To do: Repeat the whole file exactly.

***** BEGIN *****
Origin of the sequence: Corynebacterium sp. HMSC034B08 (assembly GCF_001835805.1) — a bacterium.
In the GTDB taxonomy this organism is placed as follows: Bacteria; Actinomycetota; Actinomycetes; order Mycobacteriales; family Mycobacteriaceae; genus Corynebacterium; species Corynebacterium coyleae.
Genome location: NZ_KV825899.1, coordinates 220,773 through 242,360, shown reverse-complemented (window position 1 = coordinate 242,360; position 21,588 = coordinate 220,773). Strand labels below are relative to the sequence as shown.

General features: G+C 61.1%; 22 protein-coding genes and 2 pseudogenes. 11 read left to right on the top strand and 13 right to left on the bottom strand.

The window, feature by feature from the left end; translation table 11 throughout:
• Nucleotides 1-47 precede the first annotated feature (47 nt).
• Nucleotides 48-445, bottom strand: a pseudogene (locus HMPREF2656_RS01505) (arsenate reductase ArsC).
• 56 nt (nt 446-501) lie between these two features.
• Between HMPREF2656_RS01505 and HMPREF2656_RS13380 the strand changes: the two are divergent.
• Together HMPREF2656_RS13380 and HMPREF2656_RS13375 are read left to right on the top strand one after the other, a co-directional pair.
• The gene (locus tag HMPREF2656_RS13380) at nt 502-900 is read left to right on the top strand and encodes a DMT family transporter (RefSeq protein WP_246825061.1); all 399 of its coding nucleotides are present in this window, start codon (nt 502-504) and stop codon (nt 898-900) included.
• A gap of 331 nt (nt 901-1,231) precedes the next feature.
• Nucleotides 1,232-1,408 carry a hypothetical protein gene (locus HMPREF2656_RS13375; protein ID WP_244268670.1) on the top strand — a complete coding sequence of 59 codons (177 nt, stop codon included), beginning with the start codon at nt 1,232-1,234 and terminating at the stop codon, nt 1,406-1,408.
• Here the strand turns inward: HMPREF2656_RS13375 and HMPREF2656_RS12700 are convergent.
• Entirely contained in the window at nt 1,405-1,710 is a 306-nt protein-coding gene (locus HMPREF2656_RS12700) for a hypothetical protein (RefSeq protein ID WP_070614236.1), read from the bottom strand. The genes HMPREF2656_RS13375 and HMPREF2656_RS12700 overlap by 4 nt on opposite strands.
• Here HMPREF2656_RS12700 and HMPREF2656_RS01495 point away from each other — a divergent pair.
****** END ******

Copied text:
Origin of the sequence: Corynebacterium sp. HMSC034B08 (assembly GCF_001835805.1) — a bacterium.
In the GTDB taxonomy this organism is placed as follows: Bacteria; Actinomycetota; Actinomycetes; order Mycobacteriales; family Mycobacteriaceae; genus Corynebacterium; species Corynebacterium coyleae.
Genome location: NZ_KV825899.1, coordinates 220,773 through 242,360, shown reverse-complemented (window position 1 = coordinate 242,360; position 21,588 = coordinate 220,773). Strand labels below are relative to the sequence as shown.

General features: G+C 61.1%; 22 protein-coding genes and 2 pseudogenes. 11 read left to right on the top strand and 13 right to left on the bottom strand.

The window, feature by feature from the left end; translation table 11 throughout:
• Nucleotides 1-47 precede the first annotated feature (47 nt).
• Nucleotides 48-445, bottom strand: a pseudogene (locus HMPREF2656_RS01505) (arsenate reductase ArsC).
• 56 nt (nt 446-501) lie between these two features.
• Between HMPREF2656_RS01505 and HMPREF2656_RS13380 the strand changes: the two are divergent.
• Together HMPREF2656_RS13380 and HMPREF2656_RS13375 are read left to right on the top strand one after the other, a co-directional pair.
• The gene (locus tag HMPREF2656_RS13380) at nt 502-900 is read left to right on the top strand and encodes a DMT family transporter (RefSeq protein WP_246825061.1); all 399 of its coding nucleotides are present in this window, start codon (nt 502-504) and stop codon (nt 898-900) included.
• A gap of 331 nt (nt 901-1,231) precedes the next feature.
• Nucleotides 1,232-1,408 carry a hypothetical protein gene (locus HMPREF2656_RS13375; protein ID WP_244268670.1) on the top strand — a complete coding sequence of 59 codons (177 nt, stop codon included), beginning with the start codon at nt 1,232-1,234 and terminating at the stop codon, nt 1,406-1,408.
• Here the strand turns inward: HMPREF2656_RS13375 and HMPREF2656_RS12700 are convergent.
• Entirely contained in the window at nt 1,405-1,710 is a 306-nt protein-coding gene (locus HMPREF2656_RS12700) for a hypothetical protein (RefSeq protein ID WP_070614236.1), read from the bottom strand. The genes HMPREF2656_RS13375 and HMPREF2656_RS12700 overlap by 4 nt on opposite strands.
• Here HMPREF2656_RS12700 and HMPREF2656_RS01495 point away from each other — a divergent pair.